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Role of ECI in Freezing the Election Symbols

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October 11, 2022

Why in news?

In an interim order, the Election Commission of India (ECI) has temporarily frozen the ‘bow and arrow’ election symbol of the Shiv Sena.

What is the background of the case?

  • The Shiv Sena is a recognised state party in the state of Maharashtra.
  • The two factions of the Shiv Sena, led by Uddhav Thackeray and Eknath Shinde are engaged in a bitter fight for recognition as the 'real' Shiv Sena.
  • They have staked claim to the exclusive use of the name and the ‘bow and arrow’ symbol.
  • The Election Commission asked both factions to furnish documentary proof to support their claims over the election symbol.
  • The ECI forbid both groups to use the party name and the symbol in any election or by-election until further orders.
  • The ECI said both the groups would be known by different names of their choosing and would be allotted alternate symbols from the list of free symbols notified by the ECI for the current by-polls.

Why is election symbol important?

  • An electoral symbol is a standardised symbol allocated to a political party. 
  • They can be easily identified, understood, acknowledged and recognised by the voters.
  • The election symbol of a party provides instant brand recall among the voters.
  • These are generally objects of everyday use or items that are easily identifiable by the common man.

The Election Commission has stopped allotting animals as symbols. The only exceptions are the lion and the elephant.

How are election symbols alloted?

  • The Election Symbols (Reservation and Allotment) Order, 1968 empowers the ECI to recognise political parties and allot symbols.
  • Under Paragraph 15 of the Order, the ECI is the only authority to decide issues on a dispute or a merger.
  • Recognised parties- ECI can decide disputes among rival groups or sections of a recognised political party staking claim to its name and symbol.
  • The decision of the Commission shall be binding on all such rival sections/groups.
  • This applies to disputes in recognised national and state parties.
  • The Supreme Court upheld its validity in Sadiq Ali and another vs. ECI in 1971.
  • Unrecognised parties- For splits in registered but unrecognised parties, the ECI usually advises the warring factions to resolve their differences internally or to approach the court.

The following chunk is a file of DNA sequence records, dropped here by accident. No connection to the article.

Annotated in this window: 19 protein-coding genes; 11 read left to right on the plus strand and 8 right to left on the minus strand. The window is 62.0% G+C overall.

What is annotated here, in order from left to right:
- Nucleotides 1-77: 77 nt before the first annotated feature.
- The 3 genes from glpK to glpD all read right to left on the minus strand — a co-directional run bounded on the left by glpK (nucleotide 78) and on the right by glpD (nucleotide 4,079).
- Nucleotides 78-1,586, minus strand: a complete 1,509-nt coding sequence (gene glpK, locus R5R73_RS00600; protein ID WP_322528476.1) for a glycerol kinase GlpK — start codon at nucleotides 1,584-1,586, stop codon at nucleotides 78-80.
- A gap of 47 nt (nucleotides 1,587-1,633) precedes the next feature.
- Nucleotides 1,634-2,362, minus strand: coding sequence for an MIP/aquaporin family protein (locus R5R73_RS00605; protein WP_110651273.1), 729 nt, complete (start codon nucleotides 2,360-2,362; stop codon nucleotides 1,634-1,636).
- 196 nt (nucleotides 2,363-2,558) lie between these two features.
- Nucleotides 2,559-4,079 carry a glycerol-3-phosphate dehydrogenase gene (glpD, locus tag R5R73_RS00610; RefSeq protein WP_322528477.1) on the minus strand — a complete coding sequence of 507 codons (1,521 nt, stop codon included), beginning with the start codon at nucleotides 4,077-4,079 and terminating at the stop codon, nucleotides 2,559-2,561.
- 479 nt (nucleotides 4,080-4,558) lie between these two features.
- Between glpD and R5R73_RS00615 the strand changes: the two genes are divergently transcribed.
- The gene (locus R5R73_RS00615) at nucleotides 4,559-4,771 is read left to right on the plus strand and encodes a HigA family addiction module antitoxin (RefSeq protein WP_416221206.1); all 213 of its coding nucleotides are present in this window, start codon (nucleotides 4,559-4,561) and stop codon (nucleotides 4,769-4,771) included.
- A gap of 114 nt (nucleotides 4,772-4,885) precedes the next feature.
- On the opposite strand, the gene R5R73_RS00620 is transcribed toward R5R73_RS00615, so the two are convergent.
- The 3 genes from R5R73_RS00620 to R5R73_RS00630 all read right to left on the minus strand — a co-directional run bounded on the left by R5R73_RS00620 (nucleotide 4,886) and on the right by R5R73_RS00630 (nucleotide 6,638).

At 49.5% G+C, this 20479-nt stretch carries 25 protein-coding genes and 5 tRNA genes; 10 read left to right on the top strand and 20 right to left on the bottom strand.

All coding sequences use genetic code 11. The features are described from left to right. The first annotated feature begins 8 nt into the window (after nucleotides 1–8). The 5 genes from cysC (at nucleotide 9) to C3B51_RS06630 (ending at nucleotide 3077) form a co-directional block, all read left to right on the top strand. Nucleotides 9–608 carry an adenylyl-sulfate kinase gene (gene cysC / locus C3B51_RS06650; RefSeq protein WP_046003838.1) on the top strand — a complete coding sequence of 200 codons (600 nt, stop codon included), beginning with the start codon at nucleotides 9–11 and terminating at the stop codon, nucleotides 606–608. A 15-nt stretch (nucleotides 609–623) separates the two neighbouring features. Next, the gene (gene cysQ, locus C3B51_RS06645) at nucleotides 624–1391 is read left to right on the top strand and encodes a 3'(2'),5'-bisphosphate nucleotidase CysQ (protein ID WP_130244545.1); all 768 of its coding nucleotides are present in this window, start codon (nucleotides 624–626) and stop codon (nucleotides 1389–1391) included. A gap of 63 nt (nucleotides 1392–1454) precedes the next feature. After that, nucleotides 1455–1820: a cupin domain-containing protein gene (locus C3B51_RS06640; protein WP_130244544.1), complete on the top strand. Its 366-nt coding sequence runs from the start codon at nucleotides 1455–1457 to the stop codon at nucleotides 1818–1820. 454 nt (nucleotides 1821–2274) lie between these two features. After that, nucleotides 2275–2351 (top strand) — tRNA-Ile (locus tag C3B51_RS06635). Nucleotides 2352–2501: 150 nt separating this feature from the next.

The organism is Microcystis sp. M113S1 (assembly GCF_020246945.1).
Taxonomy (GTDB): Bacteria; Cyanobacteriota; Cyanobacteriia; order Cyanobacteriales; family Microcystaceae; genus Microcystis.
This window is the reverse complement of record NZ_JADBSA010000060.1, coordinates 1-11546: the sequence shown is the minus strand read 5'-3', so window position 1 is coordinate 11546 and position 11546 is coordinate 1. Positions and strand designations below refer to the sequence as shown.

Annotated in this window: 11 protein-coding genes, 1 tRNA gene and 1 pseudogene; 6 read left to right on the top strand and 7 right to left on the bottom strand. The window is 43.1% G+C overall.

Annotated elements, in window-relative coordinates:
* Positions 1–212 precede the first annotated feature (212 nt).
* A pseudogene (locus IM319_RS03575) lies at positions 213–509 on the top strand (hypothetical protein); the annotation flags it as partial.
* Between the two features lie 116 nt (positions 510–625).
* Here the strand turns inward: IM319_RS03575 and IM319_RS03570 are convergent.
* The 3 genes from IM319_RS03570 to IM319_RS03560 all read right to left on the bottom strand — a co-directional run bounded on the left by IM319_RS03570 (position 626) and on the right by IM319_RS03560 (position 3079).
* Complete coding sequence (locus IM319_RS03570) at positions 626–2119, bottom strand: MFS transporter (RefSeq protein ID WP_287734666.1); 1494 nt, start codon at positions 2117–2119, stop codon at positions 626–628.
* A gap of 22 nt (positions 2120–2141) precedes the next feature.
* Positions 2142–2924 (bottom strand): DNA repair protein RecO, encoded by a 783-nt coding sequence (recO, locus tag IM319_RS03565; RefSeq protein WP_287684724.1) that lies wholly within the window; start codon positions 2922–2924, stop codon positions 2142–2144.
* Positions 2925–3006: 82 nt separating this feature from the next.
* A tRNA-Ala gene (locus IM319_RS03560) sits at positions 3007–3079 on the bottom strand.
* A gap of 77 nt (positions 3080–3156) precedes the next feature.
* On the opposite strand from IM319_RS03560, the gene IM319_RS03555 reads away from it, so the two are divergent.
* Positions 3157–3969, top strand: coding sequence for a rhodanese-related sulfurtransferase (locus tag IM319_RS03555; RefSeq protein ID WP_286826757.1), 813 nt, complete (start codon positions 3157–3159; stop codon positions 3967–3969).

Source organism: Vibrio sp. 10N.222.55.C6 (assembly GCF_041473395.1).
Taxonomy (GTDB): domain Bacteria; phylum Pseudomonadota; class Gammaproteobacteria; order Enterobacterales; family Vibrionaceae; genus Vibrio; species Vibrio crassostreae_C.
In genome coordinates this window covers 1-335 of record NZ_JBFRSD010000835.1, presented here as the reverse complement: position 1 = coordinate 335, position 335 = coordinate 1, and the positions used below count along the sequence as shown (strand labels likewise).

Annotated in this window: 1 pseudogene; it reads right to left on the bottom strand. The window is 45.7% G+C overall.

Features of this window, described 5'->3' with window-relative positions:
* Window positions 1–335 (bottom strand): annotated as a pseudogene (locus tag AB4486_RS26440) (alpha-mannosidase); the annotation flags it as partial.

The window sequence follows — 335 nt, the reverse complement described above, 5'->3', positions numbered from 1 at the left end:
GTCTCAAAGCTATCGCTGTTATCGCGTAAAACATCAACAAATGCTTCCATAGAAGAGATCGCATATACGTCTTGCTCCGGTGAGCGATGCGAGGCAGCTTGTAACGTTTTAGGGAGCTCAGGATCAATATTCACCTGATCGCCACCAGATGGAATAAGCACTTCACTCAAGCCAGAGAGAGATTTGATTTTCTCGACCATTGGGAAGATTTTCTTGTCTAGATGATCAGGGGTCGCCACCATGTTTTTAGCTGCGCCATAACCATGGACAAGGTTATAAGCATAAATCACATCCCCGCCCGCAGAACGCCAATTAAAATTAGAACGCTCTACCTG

• Testing the majority- In almost all disputes decided by the ECI so far, a clear majority of party delegates/office bearers, MPs and MLAs have supported one of the factions.
  • The EC allocated the symbol to the group that secured this majority.
  • Whenever the EC could not test the strength of rival groups based on support within the party, it relied on testing majority only among elected MPs and MLAs.
  • Claiming for same symbol- In the case of two or more parties vying for the same symbol, the ECI breaks the tie on a first come first serve basis, but there have been exceptions.

Who can apply for election symbols?

  • Before 2009, for a political party to be eligible for an election symbol, it had to prove itself a “serious party” by contesting at least 2 elections.
  • Only recognised national and state-level parties were entitled to a symbol.
  • However, in 2009, following a Supreme Court ruling directing the ECI to allot a symbol to a registered but unrecognised political party, the criterion was amended in 2011.
  • ECI can now give symbols to a new party, provided that they are big enough and can put up candidates in 10% of the constituencies.

As of September 23, 2021, there are 197 free election symbols.

What about the group that doesn’t get the parent party’s symbol?

  • The ECI in 1997 did not recognise the new parties as either state or national parties.
  • The ECI introduced a new rule under which the splinter group (other than the group that got the party symbol), had to register itself as a separate party.
  • It could lay claim to national or state party status only on the basis of its performance in state or central elections after registration.

 

References

  1. https://indianexpress.com/article/explained/explained-politics/election-commission-frozen-shiv-senas-symbol-8198279/
  2. https://www.outlookindia.com/national/elections-2022-the-curious-case-of-the-party-symbol-news-182798
  3. https://www.indiatoday.in/india/story/bow-and-arrow-shiv-sena-election-symbol-uddhav-thackeray-eknath-shinde-ec-jdu-jmm-2283585-2022-10-10

 

Quick facts

  • Reserved symbol- It is  a symbol  which  is  reserved  for  a  recognised  political  party  for exclusive allotment to contesting candidates set up by that party.
  • Free symbol- It is a symbol other than a reserved symbol.
  • Recognized National Parties- A nationally recognized party has a standard symbol throughout the country.
  • That symbol will not be allotted to any other party or individual by the ECI.
  • The recognized national parties in India includes
    • All India Trinamool Congress
    • Bahujan Samaj Party
    • Bharatiya Janata Party
    • Communist Party of India
    • Communist Party of India (Marxist)
    • Indian National Congress
    • Nationalist Congress Party
  • Recognized State Parties- State parties are allocated certain symbols that no other party can use the symbol in that particular state.
  • Different parties from different states can use the same symbol.
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